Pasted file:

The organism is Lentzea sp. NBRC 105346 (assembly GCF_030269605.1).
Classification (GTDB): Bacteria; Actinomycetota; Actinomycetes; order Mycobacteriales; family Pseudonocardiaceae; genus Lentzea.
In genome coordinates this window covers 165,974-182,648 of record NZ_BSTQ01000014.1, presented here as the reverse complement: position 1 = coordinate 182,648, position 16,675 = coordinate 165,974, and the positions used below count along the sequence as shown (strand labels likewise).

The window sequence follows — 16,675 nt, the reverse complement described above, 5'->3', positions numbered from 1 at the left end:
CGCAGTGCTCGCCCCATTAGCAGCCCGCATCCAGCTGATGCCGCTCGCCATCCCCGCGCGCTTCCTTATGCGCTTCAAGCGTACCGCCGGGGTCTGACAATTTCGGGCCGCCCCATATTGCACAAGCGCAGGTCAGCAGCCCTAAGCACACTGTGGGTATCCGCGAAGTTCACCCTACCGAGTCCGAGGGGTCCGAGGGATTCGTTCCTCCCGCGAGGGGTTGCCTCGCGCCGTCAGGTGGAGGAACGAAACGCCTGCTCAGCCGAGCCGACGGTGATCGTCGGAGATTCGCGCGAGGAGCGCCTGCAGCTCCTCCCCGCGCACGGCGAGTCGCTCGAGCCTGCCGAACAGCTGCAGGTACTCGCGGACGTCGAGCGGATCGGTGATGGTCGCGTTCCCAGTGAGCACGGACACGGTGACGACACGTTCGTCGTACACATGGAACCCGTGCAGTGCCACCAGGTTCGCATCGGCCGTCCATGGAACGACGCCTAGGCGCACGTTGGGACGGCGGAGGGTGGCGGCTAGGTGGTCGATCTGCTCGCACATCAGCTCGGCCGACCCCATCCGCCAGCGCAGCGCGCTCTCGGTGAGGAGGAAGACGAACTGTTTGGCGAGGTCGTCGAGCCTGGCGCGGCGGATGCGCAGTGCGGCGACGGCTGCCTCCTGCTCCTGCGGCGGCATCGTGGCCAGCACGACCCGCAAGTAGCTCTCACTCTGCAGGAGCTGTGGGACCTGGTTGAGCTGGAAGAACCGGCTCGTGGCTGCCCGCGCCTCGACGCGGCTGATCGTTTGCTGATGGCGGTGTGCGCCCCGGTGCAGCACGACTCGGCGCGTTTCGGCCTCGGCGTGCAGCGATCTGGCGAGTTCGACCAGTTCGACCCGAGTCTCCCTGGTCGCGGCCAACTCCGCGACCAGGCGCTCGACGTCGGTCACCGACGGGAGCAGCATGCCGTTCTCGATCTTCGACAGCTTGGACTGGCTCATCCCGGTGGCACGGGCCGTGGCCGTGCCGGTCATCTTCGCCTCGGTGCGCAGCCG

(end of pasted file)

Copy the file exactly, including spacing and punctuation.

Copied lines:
The organism is Lentzea sp. NBRC 105346 (assembly GCF_030269605.1).
Classification (GTDB): Bacteria; Actinomycetota; Actinomycetes; order Mycobacteriales; family Pseudonocardiaceae; genus Lentzea.
In genome coordinates this window covers 165,974-182,648 of record NZ_BSTQ01000014.1, presented here as the reverse complement: position 1 = coordinate 182,648, position 16,675 = coordinate 165,974, and the positions used below count along the sequence as shown (strand labels likewise).

The window sequence follows — 16,675 nt, the reverse complement described above, 5'->3', positions numbered from 1 at the left end:
CGCAGTGCTCGCCCCATTAGCAGCCCGCATCCAGCTGATGCCGCTCGCCATCCCCGCGCGCTTCCTTATGCGCTTCAAGCGTACCGCCGGGGTCTGACAATTTCGGGCCGCCCCATATTGCACAAGCGCAGGTCAGCAGCCCTAAGCACACTGTGGGTATCCGCGAAGTTCACCCTACCGAGTCCGAGGGGTCCGAGGGATTCGTTCCTCCCGCGAGGGGTTGCCTCGCGCCGTCAGGTGGAGGAACGAAACGCCTGCTCAGCCGAGCCGACGGTGATCGTCGGAGATTCGCGCGAGGAGCGCCTGCAGCTCCTCCCCGCGCACGGCGAGTCGCTCGAGCCTGCCGAACAGCTGCAGGTACTCGCGGACGTCGAGCGGATCGGTGATGGTCGCGTTCCCAGTGAGCACGGACACGGTGACGACACGTTCGTCGTACACATGGAACCCGTGCAGTGCCACCAGGTTCGCATCGGCCGTCCATGGAACGACGCCTAGGCGCACGTTGGGACGGCGGAGGGTGGCGGCTAGGTGGTCGATCTGCTCGCACATCAGCTCGGCCGACCCCATCCGCCAGCGCAGCGCGCTCTCGGTGAGGAGGAAGACGAACTGTTTGGCGAGGTCGTCGAGCCTGGCGCGGCGGATGCGCAGTGCGGCGACGGCTGCCTCCTGCTCCTGCGGCGGCATCGTGGCCAGCACGACCCGCAAGTAGCTCTCACTCTGCAGGAGCTGTGGGACCTGGTTGAGCTGGAAGAACCGGCTCGTGGCTGCCCGCGCCTCGACGCGGCTGATCGTTTGCTGATGGCGGTGTGCGCCCCGGTGCAGCACGACTCGGCGCGTTTCGGCCTCGGCGTGCAGCGATCTGGCGAGTTCGACCAGTTCGACCCGAGTCTCCCTGGTCGCGGCCAACTCCGCGACCAGGCGCTCGACGTCGGTCACCGACGGGAGCAGCATGCCGTTCTCGATCTTCGACAGCTTGGACTGGCTCATCCCGGTGGCACGGGCCGTGGCCGTGCCGGTCATCTTCGCCTCGGTGCGCAGCCG